Like we said in Chile:
" Ustedes son bakanes, la llevan"
"You rock"

Finazio said...

Petition: done!

Female therapy said...

We have a postal strike in the UK, so regardless of what you write, if you want to post, it won't be delivered!!! I enjoyed the comments debate even though in the UK the strike has little air time. hope it works out..

Dana Friedman said...

I support the writers' cause. I've seen pictures from the picket lines, and I think you've done a great job of getting your message across.

HOWEVER: I believe that "Share" is the wrong word to emphasize in your message—especially when you're being broadcast and webcast everywhere, and public opinion is mixed.

Why should Rupert Murdoch "share"? He bought his various TV networks for..however many millions, invested millions more, and believes he's paying a decent wage.

Why should he "share"? I think he and his colleagues at other media conglomerates understand a different language than typical union-speak. Writers are artists. More often than not, artists are not business people. But you're DEALING with business people in these negotiations. If you don't speak their language, how can you expect them to understand you? There's a picture I saw from the picket lines of a little girl wearing a t-shirt which read "I stream Hanna Montana". That's great. It's effective to a point. It's concise, but it doesn't convey the real issue of The network is making money when "I stream Hanna Montana".

Writers help Murdoch, and Disney, and all the others to create their success. They deal in the realm of "partnership", "strategic alliances" and the like. I believe that y'all should be talking about "make us TINY-TINY partners in the successes we're creating for you.". I believe that such wording, if backed up properly, will engender the kind of sympathy that many aren't giving you, and that may get the corporate types to understand you a little differently.

"Share" comes across as whiny, and as asking for a handout. You deserve MORE than a handout.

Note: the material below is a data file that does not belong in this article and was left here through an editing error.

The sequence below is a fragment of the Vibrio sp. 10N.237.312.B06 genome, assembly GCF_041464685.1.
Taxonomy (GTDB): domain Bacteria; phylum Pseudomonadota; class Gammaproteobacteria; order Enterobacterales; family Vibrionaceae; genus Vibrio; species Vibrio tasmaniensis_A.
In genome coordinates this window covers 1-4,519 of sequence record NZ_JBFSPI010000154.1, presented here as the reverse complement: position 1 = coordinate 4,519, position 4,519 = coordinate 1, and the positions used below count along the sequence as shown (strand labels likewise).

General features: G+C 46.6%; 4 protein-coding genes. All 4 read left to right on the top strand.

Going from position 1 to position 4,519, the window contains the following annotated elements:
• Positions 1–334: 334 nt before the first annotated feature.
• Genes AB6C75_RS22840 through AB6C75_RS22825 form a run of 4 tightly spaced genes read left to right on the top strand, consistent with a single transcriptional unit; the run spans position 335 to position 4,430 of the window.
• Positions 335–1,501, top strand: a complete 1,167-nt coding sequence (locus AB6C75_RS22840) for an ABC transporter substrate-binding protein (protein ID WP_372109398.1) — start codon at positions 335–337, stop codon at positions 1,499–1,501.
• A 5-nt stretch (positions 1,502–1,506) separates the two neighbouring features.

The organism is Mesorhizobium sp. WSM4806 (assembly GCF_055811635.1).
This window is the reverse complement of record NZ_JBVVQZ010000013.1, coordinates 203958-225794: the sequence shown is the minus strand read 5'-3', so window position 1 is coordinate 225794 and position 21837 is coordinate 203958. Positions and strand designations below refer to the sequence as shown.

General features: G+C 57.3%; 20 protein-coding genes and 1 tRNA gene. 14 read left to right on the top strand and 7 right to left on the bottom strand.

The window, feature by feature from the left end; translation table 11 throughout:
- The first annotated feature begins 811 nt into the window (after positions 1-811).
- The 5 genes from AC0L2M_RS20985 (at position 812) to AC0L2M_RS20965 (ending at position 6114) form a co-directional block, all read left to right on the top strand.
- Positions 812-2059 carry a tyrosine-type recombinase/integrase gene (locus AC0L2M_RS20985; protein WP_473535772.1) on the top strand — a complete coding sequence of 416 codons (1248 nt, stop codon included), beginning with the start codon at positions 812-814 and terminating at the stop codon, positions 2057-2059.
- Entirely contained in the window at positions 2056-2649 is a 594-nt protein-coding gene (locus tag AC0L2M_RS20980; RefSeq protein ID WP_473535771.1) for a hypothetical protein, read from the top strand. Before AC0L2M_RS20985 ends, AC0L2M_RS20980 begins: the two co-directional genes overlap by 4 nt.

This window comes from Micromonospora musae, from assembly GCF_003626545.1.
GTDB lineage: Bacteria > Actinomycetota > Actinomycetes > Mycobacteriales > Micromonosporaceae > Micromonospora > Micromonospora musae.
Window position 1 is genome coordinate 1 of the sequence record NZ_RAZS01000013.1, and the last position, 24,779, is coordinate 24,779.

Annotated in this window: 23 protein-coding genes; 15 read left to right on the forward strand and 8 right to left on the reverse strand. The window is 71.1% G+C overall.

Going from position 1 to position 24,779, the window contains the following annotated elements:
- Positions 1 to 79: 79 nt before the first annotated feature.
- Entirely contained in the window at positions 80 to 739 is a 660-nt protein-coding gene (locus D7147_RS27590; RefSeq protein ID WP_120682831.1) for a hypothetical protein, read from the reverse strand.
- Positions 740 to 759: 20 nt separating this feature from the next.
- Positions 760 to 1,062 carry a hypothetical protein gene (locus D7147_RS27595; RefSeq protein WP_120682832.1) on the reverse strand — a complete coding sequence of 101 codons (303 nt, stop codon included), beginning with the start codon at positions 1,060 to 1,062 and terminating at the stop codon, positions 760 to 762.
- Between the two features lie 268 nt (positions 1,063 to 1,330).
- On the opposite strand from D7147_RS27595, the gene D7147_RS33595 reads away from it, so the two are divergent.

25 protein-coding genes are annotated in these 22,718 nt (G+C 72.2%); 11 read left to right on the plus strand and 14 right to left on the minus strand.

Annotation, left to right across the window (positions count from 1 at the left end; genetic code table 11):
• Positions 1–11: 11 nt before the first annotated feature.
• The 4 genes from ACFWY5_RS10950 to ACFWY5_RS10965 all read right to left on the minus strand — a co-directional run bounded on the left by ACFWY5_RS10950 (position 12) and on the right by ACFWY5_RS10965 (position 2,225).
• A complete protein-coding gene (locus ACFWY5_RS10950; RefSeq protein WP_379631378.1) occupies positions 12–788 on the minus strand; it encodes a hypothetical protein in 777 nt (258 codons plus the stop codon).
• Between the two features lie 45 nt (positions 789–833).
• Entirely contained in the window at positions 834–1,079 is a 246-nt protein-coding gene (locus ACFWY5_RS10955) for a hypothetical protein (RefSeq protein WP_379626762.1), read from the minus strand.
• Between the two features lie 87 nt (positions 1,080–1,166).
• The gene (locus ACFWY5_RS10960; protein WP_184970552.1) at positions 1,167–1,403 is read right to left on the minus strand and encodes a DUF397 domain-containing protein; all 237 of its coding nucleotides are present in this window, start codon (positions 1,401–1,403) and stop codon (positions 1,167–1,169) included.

Aaron Sorkin made hundreds of millions for NBC, and as a result, made millions for himself. He's already a partner, and his own stake in this cause is not the issue. If Aaron doesn't get the 4 cents, I'm sure he won't miss it.

The many writers who can barely pay the bills for themselves and their families are not being treated as partners in the conglomerates' successes.

Without writers, there's no show. If you're a partner in the successes of Fox, ABC, NBC, CBS, all the cable networks, you should be treated as such. When the content you write streams onto the internet creating ad revenue, why the hell shouldn't the writer be a 4 cent partner in the millions Disney or whoever is making on the streaming ads for "Desperate Housewives"?

4 cents is a great message. "Partners in success" is a great message. "Share"..is not a message many, if any of them will hear.

My thoughts are with you, and I hope for a great success for the writers in the November 26th talks.

Anonymous said...
This comment has been removed by a blog administrator.
David Grenier said...

Not only do folks need to learn the difference between median and mean, but they need to learn not to take an unrepresentative sample as provided by someone who has a financial and ideological interest in defeating the union (the AMPTP).

The figure that the AMPTP likes to throw out is what the average full-time hollywood writer makes, as if that is average for the WGA. We all know that most writers do not work full time year after year. They work on shows that get cancelled, they write screenplays that get optioned but not made, they spend years essentially working for free while they're writing however many scripts to try to sell to the studios.

If you take all WGA members, the average is not in the hundreds of thousands. It's far lower.

Katiedollaz said...

I do thnk that your cause is just it just stinks that some of the great shows you write cannot air due to the strike. You should get your share of everything though, you are the true talent.

Anonymous said...

Apparently not every WGA writer is interested in solidarity. Case in point: Today I was in Barnes & Noble and overheard a conversation referencing an actor by the name of George Harris. In listening to the conversation (the speaker was a woman producer whom I don't know) about a script being re-written by a WGA writer who "agreed to work under the table."